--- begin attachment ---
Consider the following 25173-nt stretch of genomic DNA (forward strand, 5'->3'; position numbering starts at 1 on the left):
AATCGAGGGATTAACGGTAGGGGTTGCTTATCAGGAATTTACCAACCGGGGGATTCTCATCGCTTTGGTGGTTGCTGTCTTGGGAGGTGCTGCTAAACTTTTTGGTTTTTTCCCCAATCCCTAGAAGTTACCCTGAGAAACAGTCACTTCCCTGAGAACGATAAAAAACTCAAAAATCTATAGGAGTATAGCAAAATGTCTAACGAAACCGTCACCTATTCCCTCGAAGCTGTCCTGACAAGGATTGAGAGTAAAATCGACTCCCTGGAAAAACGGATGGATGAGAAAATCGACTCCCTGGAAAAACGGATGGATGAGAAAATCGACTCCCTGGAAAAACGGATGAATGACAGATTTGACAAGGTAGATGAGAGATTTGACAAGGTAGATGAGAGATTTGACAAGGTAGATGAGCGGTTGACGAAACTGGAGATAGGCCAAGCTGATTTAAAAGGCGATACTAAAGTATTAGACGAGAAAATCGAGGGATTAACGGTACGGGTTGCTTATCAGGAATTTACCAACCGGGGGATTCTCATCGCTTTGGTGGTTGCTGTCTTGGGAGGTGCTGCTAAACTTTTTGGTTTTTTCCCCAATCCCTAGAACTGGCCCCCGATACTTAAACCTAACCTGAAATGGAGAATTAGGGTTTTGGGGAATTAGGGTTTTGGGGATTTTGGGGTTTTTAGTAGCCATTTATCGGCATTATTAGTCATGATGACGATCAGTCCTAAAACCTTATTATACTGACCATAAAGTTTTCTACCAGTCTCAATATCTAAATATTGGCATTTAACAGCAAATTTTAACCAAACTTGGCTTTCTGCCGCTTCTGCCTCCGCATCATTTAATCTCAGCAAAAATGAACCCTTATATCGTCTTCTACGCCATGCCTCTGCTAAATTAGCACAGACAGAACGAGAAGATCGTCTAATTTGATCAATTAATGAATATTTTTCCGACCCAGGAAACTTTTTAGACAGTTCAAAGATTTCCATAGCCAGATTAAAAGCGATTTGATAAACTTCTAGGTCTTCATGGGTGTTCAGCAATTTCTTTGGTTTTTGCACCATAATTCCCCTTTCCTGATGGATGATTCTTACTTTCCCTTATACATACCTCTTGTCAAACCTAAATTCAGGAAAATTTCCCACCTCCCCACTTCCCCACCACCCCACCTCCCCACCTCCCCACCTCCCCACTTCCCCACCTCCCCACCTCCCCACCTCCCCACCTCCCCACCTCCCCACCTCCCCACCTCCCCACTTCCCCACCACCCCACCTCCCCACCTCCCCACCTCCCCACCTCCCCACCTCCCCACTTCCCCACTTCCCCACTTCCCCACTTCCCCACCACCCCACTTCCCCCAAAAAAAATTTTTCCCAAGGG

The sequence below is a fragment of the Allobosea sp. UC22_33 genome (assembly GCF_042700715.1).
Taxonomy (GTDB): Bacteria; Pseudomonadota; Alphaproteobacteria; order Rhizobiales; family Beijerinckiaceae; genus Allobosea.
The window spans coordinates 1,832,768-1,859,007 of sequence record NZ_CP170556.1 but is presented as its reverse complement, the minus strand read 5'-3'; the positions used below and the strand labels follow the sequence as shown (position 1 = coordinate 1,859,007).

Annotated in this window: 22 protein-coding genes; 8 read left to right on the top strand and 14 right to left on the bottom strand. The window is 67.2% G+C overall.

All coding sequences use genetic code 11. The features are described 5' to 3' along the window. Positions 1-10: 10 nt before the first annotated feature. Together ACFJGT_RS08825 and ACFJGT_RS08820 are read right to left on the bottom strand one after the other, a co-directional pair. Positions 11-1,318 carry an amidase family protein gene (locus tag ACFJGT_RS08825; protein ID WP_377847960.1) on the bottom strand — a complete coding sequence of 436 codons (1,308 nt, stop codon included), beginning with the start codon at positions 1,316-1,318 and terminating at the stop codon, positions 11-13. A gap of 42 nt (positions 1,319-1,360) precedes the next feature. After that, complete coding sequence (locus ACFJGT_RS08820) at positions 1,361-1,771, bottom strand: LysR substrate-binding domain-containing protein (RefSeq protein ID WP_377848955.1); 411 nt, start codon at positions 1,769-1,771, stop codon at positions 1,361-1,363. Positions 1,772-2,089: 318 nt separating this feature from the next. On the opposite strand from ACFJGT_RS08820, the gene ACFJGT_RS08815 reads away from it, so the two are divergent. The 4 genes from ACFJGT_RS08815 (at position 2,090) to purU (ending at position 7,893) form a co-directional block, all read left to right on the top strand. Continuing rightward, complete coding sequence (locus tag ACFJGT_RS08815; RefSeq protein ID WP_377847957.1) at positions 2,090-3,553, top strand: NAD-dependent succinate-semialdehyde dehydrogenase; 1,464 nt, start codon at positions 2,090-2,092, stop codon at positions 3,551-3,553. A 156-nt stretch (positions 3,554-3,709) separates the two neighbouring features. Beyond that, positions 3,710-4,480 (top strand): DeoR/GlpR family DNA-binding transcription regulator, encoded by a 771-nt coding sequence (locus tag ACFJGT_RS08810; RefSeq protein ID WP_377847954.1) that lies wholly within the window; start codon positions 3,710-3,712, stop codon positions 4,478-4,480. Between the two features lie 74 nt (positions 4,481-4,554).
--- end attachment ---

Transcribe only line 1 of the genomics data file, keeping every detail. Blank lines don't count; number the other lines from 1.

Consider the following 25173-nt stretch of genomic DNA (forward strand, 5'->3'; position numbering starts at 1 on the left):